Sun, Apr 11, 2021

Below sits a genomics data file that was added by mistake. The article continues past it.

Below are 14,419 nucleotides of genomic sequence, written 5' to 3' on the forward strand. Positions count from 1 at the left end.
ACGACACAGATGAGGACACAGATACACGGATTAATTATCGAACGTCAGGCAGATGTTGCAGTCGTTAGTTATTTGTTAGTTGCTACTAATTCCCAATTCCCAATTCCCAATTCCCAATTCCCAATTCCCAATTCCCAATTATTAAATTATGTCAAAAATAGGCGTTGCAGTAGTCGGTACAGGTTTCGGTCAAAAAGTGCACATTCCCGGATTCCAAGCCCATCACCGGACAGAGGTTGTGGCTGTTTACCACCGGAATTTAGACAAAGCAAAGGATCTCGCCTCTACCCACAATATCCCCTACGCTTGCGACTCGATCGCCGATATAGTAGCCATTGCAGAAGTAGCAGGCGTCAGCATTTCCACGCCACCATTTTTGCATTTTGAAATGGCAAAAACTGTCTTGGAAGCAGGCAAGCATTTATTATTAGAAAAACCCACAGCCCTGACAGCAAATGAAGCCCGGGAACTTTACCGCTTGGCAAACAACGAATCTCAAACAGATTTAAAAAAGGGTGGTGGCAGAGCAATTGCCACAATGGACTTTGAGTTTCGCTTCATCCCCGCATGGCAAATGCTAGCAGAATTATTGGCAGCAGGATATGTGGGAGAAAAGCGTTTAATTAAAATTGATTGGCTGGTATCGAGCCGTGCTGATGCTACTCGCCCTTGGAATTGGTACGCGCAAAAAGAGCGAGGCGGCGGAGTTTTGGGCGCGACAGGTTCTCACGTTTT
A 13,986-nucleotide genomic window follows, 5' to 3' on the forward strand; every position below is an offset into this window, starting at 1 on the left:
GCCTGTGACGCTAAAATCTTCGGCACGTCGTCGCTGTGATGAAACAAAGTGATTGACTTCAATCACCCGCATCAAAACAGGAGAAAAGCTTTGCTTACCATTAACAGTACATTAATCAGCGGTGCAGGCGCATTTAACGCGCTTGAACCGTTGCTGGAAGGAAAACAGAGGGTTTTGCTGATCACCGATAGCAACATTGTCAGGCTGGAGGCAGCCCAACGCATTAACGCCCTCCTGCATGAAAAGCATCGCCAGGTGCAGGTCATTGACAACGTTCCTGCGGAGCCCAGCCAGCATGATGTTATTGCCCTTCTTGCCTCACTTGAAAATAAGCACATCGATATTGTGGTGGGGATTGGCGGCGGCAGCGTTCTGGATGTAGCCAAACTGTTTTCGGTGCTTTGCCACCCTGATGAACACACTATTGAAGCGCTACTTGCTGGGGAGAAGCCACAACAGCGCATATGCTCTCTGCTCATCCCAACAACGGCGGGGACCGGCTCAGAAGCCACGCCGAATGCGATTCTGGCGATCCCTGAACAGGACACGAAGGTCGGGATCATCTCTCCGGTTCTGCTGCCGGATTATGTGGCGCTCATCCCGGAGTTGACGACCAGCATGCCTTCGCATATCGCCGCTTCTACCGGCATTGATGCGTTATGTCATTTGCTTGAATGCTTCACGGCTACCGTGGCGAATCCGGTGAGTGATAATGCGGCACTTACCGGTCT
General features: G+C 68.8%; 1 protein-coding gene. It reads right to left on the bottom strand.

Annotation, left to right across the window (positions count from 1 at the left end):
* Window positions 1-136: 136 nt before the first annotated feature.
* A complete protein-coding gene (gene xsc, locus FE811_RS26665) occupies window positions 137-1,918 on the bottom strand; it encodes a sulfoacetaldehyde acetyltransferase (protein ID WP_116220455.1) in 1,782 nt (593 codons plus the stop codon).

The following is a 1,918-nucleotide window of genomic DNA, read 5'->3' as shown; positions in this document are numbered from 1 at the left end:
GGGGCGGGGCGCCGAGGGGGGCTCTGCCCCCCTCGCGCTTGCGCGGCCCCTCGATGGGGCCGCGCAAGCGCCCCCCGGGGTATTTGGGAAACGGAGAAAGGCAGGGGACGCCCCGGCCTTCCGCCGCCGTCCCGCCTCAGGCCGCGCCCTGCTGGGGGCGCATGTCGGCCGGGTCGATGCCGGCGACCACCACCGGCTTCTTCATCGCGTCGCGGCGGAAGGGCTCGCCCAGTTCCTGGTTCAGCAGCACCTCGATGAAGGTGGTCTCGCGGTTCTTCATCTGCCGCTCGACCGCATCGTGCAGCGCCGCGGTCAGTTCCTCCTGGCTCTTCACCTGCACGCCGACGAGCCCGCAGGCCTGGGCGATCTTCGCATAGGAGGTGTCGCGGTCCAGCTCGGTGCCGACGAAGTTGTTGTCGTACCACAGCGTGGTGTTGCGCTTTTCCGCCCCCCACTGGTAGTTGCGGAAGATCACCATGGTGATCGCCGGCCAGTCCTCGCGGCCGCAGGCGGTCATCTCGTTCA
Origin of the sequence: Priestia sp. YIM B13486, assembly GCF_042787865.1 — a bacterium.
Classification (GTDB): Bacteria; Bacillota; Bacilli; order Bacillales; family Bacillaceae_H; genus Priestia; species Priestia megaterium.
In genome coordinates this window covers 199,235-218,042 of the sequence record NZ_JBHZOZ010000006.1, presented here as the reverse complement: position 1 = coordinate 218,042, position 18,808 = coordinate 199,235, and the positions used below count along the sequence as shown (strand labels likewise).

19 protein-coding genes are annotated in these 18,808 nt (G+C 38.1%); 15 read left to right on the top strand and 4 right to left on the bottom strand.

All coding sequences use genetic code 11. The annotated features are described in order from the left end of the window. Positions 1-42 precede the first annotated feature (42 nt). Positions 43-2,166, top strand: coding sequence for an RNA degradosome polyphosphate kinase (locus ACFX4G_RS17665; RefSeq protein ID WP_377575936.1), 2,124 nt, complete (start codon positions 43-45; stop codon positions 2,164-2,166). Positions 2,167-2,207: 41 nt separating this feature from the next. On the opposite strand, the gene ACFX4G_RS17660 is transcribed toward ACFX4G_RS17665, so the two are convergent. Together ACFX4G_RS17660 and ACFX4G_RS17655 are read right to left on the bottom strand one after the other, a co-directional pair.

The US Department of State on Friday issued new guidelines governing US officials’ interactions with their Taiwanese counterparts, a move welcomed by Taipei as turning a new page in bilateral relations. Shortly before leaving office, then-US secretary of state Mike Pompeo on Jan. 9 announced the cancelation of previous contact guidelines, which he said were “self-imposed restrictions” that attempted to appease the Chinese Communist Party regime in Beijing. However, the status of the guidelines has been unclear since US President Joe Biden entered the White House. Asked about the issue during a legislative session on Thursday, Minister of Foreign Affairs Joseph Wu (吳釗燮) said the adjustments could be significant. The department on Friday said it had issued the new guidelines to “encourage US government engagement with Taiwan that reflects our deepening unofficial relationship.” The guidelines “liberalize guidance on contacts with Taiwan, consistent with our unofficial relations, and provide clarity throughout the executive branch on effective implementation of our ‘one China’ policy, which is guided by the Taiwan Relations Act, the Three Joint Communiques, and the ‘six assurances,’” it said in a news release. “The guidance underscores Taiwan is a vibrant democracy, and an important security and economic partner that is also a force for good in the international community,” it said. “The new guidelines have been issued following a review as set forth in the Taiwan Assurance Act.” The Taiwan Assurance Act, signed into law by then-US president Donald Trump in December last year, requires the US Department of State to review the contact guidelines, in addition to supporting normalized sales of arms to Taiwan and Taiwan’s meaningful participation in international organizations. The department did not publish the entire content of the new guidelines, and the American Institute in Taiwan said it has no details to offer beyond the department’s statement at the moment. The new guidelines,